I feel like there are three facets to “norms” v.s. values, which are bundled together in this post but which could in principle be decoupled. The first is representing what not to do versus what to do. This is reminiscent of the distinction between positive and negative rights, and indeed most societal norms (e.g. human rights) are negative, but not all (e.g. helping an injured person in the street is a positive right). If the goal is to prevent catastrophe, learning the ‘negative’ rights is probably more important, but it seems to me that most techniques developed could learn both kinds of norms.
Second, there is the aspect of norms being an incomplete representation of behaviour: they impose some constraints, but there is not a single “norm-optimal” policy (contrast with explicit reward maximization). This seems like the most salient thing from an AI standpoint, and as you point out this is an underexplored area.
Finally, there is the issue of norms being properties of groups of agents. One perspective on this is that humans are realising their values through constructing norms: e.g. if I want to drive safely, it is good to have a norm to drive on the left or right side of the road, even though I may not care which norm we establish. Learning norms directly therefore seems beneficial to neatly integrate into human society (it would be awkward if e.g. robots drive on the left and humans drive on the right). If we think the process of going from values to norms is both difficult and important for multi-agent cooperation, learning norms also lets us sidestep a potentially thorny problem.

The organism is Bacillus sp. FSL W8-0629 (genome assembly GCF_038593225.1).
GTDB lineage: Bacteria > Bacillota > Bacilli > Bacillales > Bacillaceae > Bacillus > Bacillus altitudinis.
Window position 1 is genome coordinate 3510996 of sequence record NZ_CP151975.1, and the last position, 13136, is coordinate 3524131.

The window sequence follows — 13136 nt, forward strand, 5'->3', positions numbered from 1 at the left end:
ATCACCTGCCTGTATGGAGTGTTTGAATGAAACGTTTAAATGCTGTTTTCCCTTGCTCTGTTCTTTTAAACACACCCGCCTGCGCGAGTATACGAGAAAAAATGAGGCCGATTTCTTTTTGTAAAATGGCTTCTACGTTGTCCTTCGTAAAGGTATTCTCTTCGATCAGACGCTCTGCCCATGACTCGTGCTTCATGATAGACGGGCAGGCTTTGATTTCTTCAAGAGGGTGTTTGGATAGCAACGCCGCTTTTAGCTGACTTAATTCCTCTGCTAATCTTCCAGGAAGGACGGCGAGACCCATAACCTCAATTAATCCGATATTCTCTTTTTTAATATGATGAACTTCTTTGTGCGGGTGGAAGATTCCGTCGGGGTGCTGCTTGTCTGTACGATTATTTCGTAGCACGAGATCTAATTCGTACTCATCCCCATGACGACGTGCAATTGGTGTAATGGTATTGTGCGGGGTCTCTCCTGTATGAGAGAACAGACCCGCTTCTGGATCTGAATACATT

Yeah, agreed with all of that, thanks for the comment. You could definitely try to figure out each of these things individually, eg. learning constraints that can be used with Constrained Policy Optimization is along the “what not to do” axis, and a lot of the multiagent RL work is looking at how we can get some norms to show up with decentralized training. But I feel a lot more optimistic about research that is trying to do all three things at once, because I think the three aspects do interact with each other. At least, the first two feel very tightly linked, though they probably can be separated from the multiagent setting.